Schloss Dagstuhl - Leibniz-Zentrum für Informatik GmbH Schloss Dagstuhl - Leibniz-Zentrum für Informatik GmbH scholarly article en Jones, Lee; Rybnikov, Konstantin License
when quoting this document, please refer to the following
DOI:
URN: urn:nbn:de:0030-drops-8912
URL:

;

Local Minimax Learning of Approximately Polynomial Functions

pdf-format:


Abstract

Suppose we have a number of noisy measurements of an unknown real-valued function $f$ near
point of interest $mathbf{x}_0 in mathbb{R}^d$. Suppose also that nothing can be assumed
about the noise distribution, except for zero mean and bounded covariance matrix. We want
to estimate $f$ at $mathbf{x=x}_0$ using a general linear parametric family
$f(mathbf{x};mathbf{a}) = a_0 h_0 (mathbf{x}) ++ a_q h_q (mathbf{x})$, where
$mathbf{a} in mathbb{R}^q$ and $h_i$'s are bounded functions on a neighborhood $B$ of
$mathbf{x}_0$ which contains all points of measurement. Typically, $B$ is a Euclidean ball
or cube in $mathbb{R}^d$ (more generally, a ball in an $l_p$-norm). In the case when the
$h_i$'s are polynomial functions in $x_1,ldots,x_d$ the model is called
locally-polynomial. In particular, if the $h_i$'s form a basis of the linear space of
polynomials of degree at most two, the model is called locally-quadratic (if the degree is
at most three, the model is locally-cubic, etc.). Often, there is information, which is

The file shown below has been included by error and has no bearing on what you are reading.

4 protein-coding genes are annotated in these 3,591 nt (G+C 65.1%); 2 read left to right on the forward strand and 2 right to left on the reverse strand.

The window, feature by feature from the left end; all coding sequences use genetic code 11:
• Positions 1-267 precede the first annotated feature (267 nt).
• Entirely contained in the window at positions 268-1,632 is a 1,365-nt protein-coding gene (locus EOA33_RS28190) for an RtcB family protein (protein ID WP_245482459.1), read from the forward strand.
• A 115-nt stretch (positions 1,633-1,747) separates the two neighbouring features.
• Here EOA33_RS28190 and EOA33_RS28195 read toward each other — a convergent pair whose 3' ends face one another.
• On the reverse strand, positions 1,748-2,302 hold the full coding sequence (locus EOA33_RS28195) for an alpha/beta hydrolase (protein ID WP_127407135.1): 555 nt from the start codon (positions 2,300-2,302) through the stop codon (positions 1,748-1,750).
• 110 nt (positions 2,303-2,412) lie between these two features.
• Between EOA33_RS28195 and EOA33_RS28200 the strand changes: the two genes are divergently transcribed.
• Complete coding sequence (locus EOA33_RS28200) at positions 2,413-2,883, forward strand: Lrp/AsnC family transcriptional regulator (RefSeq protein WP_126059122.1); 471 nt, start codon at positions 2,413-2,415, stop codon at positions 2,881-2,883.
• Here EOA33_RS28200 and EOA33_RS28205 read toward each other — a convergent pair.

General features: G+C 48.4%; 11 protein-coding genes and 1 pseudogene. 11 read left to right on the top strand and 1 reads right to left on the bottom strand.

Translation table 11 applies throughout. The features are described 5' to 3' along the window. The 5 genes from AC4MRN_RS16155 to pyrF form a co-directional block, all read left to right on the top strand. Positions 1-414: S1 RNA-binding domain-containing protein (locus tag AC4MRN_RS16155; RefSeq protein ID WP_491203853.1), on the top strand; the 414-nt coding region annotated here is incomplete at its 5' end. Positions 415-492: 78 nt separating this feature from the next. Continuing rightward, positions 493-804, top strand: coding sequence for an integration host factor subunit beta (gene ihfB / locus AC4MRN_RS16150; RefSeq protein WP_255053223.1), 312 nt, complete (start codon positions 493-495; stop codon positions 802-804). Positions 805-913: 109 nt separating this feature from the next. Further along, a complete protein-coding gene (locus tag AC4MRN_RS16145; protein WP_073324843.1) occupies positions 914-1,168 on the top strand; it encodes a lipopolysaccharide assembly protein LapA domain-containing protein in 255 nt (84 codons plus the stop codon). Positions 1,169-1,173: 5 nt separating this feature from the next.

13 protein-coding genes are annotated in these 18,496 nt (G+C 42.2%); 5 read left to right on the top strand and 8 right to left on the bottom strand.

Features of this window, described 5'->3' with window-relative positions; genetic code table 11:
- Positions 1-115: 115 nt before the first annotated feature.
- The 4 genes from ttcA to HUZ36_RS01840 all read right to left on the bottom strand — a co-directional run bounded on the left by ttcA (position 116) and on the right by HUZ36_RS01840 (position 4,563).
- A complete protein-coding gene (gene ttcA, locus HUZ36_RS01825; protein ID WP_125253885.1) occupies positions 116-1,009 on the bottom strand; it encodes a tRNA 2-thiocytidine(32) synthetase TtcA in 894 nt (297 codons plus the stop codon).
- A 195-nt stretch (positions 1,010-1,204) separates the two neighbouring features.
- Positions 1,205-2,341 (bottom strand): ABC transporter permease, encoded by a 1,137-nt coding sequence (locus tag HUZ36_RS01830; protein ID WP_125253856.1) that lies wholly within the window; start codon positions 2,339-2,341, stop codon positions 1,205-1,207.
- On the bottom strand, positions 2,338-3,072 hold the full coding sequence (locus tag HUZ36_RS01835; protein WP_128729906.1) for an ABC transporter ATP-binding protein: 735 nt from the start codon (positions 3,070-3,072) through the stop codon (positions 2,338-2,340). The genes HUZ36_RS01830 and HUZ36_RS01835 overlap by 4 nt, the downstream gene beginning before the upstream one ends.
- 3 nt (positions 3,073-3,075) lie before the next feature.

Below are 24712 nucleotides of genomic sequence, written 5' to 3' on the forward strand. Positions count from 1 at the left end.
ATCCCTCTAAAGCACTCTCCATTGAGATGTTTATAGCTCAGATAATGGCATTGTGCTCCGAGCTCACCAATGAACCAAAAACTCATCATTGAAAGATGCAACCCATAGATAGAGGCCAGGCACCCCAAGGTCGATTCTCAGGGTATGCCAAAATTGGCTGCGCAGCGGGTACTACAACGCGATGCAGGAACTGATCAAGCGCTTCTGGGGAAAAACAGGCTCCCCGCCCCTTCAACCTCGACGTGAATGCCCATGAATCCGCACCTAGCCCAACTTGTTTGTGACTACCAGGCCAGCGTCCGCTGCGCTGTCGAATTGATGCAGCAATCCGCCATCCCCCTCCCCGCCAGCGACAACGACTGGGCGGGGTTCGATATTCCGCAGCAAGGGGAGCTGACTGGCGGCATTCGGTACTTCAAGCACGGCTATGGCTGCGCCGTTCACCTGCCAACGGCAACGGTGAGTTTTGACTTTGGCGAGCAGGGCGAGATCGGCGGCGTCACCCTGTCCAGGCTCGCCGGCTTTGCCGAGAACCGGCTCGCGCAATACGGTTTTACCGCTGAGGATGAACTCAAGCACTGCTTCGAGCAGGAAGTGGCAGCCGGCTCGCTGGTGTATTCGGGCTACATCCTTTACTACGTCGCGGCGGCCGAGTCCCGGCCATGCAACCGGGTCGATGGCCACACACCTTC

called context, about the function $f$ (restricted to $B$ ) available, such as that it
takes values in a known interval, or that it satisfies a Lipschitz condition. The theory of
local minimax estimation with context for locally-polynomial models and approximately
locally polynomial models has been recently initiated by Jones. In the case of local
linearity and a bound on the change of $f$ on $B$, where $B$ is a ball, the solution for
squared error loss is in the form of ridge regression, where the ridge parameter is
identified; hence, minimax justification for ridge regression is given together with
explicit best error bounds. The analysis of polynomial models of degree above 1 leads to
interesting and difficult questions in real algebraic geometry and non-linear optimization.

We show that in the case when $f$ is a probability function, the optimal (in the minimax
sense) estimator is effectively computable (with any given precision), thanks to Tarski's
elimination principle.


BibTeX - Entry

@InProceedings{jones_et_al:DagSemProc.06201.3,
  author =	{Jones, Lee and Rybnikov, Konstantin},
  title =	{{Local Minimax Learning of Approximately Polynomial Functions}},
  booktitle =	{Combinatorial and Algorithmic Foundations of Pattern and Association Discovery},
  pages =	{1--12},
  series =	{Dagstuhl Seminar Proceedings (DagSemProc)},
  ISSN =	{1862-4405},
  year =	{2007},
  volume =	{6201},
  editor =	{Rudolf Ahlswede and Alberto Apostolico and Vladimir I. Levenshtein},
  publisher =	{Schloss Dagstuhl -- Leibniz-Zentrum f{\"u}r Informatik},
  address =	{Dagstuhl, Germany},
  URL =		{https://drops.dagstuhl.de/opus/volltexte/2007/891},
  URN =		{urn:nbn:de:0030-drops-8912},
  doi =		{10.4230/DagSemProc.06201.3},
  annote =	{Keywords: Local learning, statistical learning, estimator, minimax, convex optimization, quantifier elimination, semialgebraic, ridge regression, polynomial}
}

Keywords: Local learning, statistical learning, estimator, minimax, convex optimization, quantifier elimination, semialgebraic, ridge regression, polynomial
Seminar: 06201 - Combinatorial and Algorithmic Foundations of Pattern and Association Discovery
Issue date: 2007
Date of publication: 13.02.2007


DROPS-Home | Fulltext Search | Imprint | Privacy Published by LZI